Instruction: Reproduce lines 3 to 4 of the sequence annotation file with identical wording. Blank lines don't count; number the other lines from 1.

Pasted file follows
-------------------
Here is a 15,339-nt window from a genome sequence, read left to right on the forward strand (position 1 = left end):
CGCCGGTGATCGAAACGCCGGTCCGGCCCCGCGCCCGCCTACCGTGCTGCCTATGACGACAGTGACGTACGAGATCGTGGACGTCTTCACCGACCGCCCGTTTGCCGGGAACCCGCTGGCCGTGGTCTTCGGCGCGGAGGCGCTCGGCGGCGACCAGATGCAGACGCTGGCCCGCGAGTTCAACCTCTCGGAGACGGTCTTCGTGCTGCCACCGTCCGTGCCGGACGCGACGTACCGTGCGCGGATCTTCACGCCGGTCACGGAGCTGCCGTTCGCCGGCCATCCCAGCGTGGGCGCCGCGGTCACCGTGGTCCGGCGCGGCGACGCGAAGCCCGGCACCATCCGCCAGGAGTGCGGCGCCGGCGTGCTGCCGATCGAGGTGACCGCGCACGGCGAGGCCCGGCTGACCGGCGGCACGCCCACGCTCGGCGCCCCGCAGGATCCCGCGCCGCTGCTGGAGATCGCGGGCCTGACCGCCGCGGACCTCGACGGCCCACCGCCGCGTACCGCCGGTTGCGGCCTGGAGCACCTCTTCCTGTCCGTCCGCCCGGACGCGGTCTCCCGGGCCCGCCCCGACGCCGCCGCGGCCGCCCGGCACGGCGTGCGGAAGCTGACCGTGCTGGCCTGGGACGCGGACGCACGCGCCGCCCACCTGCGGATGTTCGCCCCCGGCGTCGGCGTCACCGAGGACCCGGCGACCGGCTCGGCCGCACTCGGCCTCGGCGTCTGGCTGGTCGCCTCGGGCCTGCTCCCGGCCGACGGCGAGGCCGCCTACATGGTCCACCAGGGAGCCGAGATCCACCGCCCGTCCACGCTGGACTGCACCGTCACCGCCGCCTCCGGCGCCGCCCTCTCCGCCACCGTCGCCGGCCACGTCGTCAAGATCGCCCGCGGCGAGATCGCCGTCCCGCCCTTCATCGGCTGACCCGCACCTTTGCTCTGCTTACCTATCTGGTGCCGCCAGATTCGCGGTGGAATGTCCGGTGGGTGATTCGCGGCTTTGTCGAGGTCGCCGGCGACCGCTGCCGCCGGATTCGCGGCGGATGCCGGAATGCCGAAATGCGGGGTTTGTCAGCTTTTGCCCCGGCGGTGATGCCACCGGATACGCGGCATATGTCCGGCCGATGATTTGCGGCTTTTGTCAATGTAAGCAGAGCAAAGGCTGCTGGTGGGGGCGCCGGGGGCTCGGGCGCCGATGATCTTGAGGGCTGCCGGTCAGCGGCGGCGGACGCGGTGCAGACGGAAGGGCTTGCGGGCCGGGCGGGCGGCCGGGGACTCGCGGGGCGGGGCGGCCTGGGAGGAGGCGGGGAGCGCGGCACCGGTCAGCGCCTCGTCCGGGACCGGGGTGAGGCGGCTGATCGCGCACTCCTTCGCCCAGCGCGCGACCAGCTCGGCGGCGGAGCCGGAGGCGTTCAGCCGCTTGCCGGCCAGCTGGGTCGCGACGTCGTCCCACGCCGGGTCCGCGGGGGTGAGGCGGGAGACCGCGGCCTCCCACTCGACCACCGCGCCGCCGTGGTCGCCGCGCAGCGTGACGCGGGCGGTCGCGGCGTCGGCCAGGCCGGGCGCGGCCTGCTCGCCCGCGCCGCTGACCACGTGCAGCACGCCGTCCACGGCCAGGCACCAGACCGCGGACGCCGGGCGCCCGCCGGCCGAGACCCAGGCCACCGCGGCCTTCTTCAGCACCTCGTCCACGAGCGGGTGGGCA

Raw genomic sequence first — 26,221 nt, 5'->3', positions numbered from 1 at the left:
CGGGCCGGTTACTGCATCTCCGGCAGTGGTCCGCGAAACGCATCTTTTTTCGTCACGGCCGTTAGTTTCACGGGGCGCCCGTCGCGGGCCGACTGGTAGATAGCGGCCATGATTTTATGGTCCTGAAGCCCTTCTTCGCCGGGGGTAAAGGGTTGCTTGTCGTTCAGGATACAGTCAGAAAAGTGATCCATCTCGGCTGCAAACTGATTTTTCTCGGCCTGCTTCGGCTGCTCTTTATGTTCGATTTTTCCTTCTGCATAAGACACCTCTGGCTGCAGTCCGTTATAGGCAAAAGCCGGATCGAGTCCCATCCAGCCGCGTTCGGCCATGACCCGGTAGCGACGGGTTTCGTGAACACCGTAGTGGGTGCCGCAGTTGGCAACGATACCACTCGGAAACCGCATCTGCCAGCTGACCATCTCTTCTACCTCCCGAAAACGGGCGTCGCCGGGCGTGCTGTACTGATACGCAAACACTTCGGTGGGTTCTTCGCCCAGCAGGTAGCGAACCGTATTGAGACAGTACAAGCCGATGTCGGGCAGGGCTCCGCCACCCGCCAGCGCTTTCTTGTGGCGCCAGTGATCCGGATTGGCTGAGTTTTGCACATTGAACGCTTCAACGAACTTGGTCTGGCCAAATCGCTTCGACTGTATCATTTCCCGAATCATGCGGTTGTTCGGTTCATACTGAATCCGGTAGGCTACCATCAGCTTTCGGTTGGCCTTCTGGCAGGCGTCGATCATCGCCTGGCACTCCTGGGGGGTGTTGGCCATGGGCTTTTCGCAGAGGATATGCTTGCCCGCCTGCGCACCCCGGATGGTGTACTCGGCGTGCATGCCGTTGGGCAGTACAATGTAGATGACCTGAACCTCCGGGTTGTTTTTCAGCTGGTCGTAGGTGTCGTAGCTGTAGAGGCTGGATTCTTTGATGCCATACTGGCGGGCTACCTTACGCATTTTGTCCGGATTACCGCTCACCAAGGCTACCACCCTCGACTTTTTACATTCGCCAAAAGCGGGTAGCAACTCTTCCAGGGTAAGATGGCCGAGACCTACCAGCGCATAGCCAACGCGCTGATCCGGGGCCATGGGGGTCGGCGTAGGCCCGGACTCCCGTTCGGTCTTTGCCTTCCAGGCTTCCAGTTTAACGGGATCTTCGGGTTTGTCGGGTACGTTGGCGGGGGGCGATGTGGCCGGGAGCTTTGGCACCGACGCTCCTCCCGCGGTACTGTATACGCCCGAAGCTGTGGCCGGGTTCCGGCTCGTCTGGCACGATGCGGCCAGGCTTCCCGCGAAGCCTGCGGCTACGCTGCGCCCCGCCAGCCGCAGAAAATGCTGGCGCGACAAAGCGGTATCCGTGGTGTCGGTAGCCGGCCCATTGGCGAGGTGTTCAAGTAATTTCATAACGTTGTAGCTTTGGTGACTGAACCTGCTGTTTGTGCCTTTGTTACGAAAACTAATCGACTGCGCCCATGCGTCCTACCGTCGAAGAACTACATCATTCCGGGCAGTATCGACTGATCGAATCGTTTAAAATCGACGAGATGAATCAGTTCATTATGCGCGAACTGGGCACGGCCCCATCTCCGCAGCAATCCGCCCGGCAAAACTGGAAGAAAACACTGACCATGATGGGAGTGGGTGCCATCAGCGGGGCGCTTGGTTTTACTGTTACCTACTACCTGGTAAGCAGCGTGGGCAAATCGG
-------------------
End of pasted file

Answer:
Raw genomic sequence first — 26,221 nt, 5'->3', positions numbered from 1 at the left:
CGGGCCGGTTACTGCATCTCCGGCAGTGGTCCGCGAAACGCATCTTTTTTCGTCACGGCCGTTAGTTTCACGGGGCGCCCGTCGCGGGCCGACTGGTAGATAGCGGCCATGATTTTATGGTCCTGAAGCCCTTCTTCGCCGGGGGTAAAGGGTTGCTTGTCGTTCAGGATACAGTCAGAAAAGTGATCCATCTCGGCTGCAAACTGATTTTTCTCGGCCTGCTTCGGCTGCTCTTTATGTTCGATTTTTCCTTCTGCATAAGACACCTCTGGCTGCAGTCCGTTATAGGCAAAAGCCGGATCGAGTCCCATCCAGCCGCGTTCGGCCATGACCCGGTAGCGACGGGTTTCGTGAACACCGTAGTGGGTGCCGCAGTTGGCAACGATACCACTCGGAAACCGCATCTGCCAGCTGACCATCTCTTCTACCTCCCGAAAACGGGCGTCGCCGGGCGTGCTGTACTGATACGCAAACACTTCGGTGGGTTCTTCGCCCAGCAGGTAGCGAACCGTATTGAGACAGTACAAGCCGATGTCGGGCAGGGCTCCGCCACCCGCCAGCGCTTTCTTGTGGCGCCAGTGATCCGGATTGGCTGAGTTTTGCACATTGAACGCTTCAACGAACTTGGTCTGGCCAAATCGCTTCGACTGTATCATTTCCCGAATCATGCGGTTGTTCGGTTCATACTGAATCCGGTAGGCTACCATCAGCTTTCGGTTGGCCTTCTGGCAGGCGTCGATCATCGCCTGGCACTCCTGGGGGGTGTTGGCCATGGGCTTTTCGCAGAGGATATGCTTGCCCGCCTGCGCACCCCGGATGGTGTACTCGGCGTGCATGCCGTTGGGCAGTACAATGTAGATGACCTGAACCTCCGGGTTGTTTTTCAGCTGGTCGTAGGTGTCGTAGCTGTAGAGGCTGGATTCTTTGATGCCATACTGGCGGGCTACCTTACGCATTTTGTCCGGATTACCGCTCACCAAGGCTACCACCCTCGACTTTTTACATTCGCCAAAAGCGGGTAGCAACTCTTCCAGGGTAAGATGGCCGAGACCTACCAGCGCATAGCCAACGCGCTGATCCGGGGCCATGGGGGTCGGCGTAGGCCCGGACTCCCGTTCGGTCTTTGCCTTCCAGGCTTCCAGTTTAACGGGATCTTCGGGTTTGTCGGGTACGTTGGCGGGGGGCGATGTGGCCGGGAGCTTTGGCACCGACGCTCCTCCCGCGGTACTGTATACGCCCGAAGCTGTGGCCGGGTTCCGGCTCGTCTGGCACGATGCGGCCAGGCTTCCCGCGAAGCCTGCGGCTACGCTGCGCCCCGCCAGCCGCAGAAAATGCTGGCGCGACAAAGCGGTATCCGTGGTGTCGGTAGCCGGCCCATTGGCGAGGTGTTCAAGTAATTTCATAACGTTGTAGCTTTGGTGACTGAACCTGCTGTTTGTGCCTTTGTTACGAAAACTAATCGACTGCGCCCATGCGTCCTACCGTCGAAGAACTACATCATTCCGGGCAGTATCGACTGATCGAATCGTTTAAAATCGACGAGATGAATCAGTTCATTATGCGCGAACTGGGCACGGCCCCATCTCCGCAGCAATCCGCCCGGCAAAACTGGAAGAAAACACTGACCATGATGGGAGTGGGTGCCATCAGCGGGGCGCTTGGTTTTACTGTTACCTACTACCTGGTAAGCAGCGTGGGCAAATCGG